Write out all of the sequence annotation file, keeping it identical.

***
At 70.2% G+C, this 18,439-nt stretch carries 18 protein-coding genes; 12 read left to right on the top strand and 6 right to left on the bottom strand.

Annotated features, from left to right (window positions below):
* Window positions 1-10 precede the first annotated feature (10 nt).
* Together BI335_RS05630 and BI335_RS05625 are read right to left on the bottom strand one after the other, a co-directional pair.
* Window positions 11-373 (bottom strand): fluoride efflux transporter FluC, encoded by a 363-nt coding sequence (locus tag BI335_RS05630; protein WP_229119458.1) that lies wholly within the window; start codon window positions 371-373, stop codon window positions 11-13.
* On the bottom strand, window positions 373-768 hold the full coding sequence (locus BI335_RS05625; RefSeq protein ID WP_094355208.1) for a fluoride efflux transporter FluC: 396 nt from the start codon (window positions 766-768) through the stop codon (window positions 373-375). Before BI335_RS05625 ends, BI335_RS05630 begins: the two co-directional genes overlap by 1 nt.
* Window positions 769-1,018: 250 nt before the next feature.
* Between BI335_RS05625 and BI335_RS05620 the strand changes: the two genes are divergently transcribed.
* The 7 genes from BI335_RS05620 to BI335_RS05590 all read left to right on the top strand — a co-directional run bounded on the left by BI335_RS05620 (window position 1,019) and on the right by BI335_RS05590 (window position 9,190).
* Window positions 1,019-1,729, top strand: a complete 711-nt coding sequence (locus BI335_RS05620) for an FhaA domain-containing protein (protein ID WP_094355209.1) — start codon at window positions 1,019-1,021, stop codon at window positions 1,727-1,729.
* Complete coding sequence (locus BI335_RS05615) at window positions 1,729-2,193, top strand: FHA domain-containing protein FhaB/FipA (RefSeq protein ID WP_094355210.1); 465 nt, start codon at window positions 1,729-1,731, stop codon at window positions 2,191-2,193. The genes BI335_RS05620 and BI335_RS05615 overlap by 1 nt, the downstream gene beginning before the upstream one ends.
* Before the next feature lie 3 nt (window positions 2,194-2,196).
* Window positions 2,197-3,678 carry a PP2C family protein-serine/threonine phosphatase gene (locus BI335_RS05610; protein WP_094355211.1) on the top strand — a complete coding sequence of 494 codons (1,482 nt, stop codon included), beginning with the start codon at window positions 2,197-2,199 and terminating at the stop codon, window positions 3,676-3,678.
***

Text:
At 70.2% G+C, this 18,439-nt stretch carries 18 protein-coding genes; 12 read left to right on the top strand and 6 right to left on the bottom strand.

Annotated features, from left to right (window positions below):
* Window positions 1-10 precede the first annotated feature (10 nt).
* Together BI335_RS05630 and BI335_RS05625 are read right to left on the bottom strand one after the other, a co-directional pair.
* Window positions 11-373 (bottom strand): fluoride efflux transporter FluC, encoded by a 363-nt coding sequence (locus tag BI335_RS05630; protein WP_229119458.1) that lies wholly within the window; start codon window positions 371-373, stop codon window positions 11-13.
* On the bottom strand, window positions 373-768 hold the full coding sequence (locus BI335_RS05625; RefSeq protein ID WP_094355208.1) for a fluoride efflux transporter FluC: 396 nt from the start codon (window positions 766-768) through the stop codon (window positions 373-375). Before BI335_RS05625 ends, BI335_RS05630 begins: the two co-directional genes overlap by 1 nt.
* Window positions 769-1,018: 250 nt before the next feature.
* Between BI335_RS05625 and BI335_RS05620 the strand changes: the two genes are divergently transcribed.
* The 7 genes from BI335_RS05620 to BI335_RS05590 all read left to right on the top strand — a co-directional run bounded on the left by BI335_RS05620 (window position 1,019) and on the right by BI335_RS05590 (window position 9,190).
* Window positions 1,019-1,729, top strand: a complete 711-nt coding sequence (locus BI335_RS05620) for an FhaA domain-containing protein (protein ID WP_094355209.1) — start codon at window positions 1,019-1,021, stop codon at window positions 1,727-1,729.
* Complete coding sequence (locus BI335_RS05615) at window positions 1,729-2,193, top strand: FHA domain-containing protein FhaB/FipA (RefSeq protein ID WP_094355210.1); 465 nt, start codon at window positions 1,729-1,731, stop codon at window positions 2,191-2,193. The genes BI335_RS05620 and BI335_RS05615 overlap by 1 nt, the downstream gene beginning before the upstream one ends.
* Before the next feature lie 3 nt (window positions 2,194-2,196).
* Window positions 2,197-3,678 carry a PP2C family protein-serine/threonine phosphatase gene (locus BI335_RS05610; protein WP_094355211.1) on the top strand — a complete coding sequence of 494 codons (1,482 nt, stop codon included), beginning with the start codon at window positions 2,197-2,199 and terminating at the stop codon, window positions 3,676-3,678.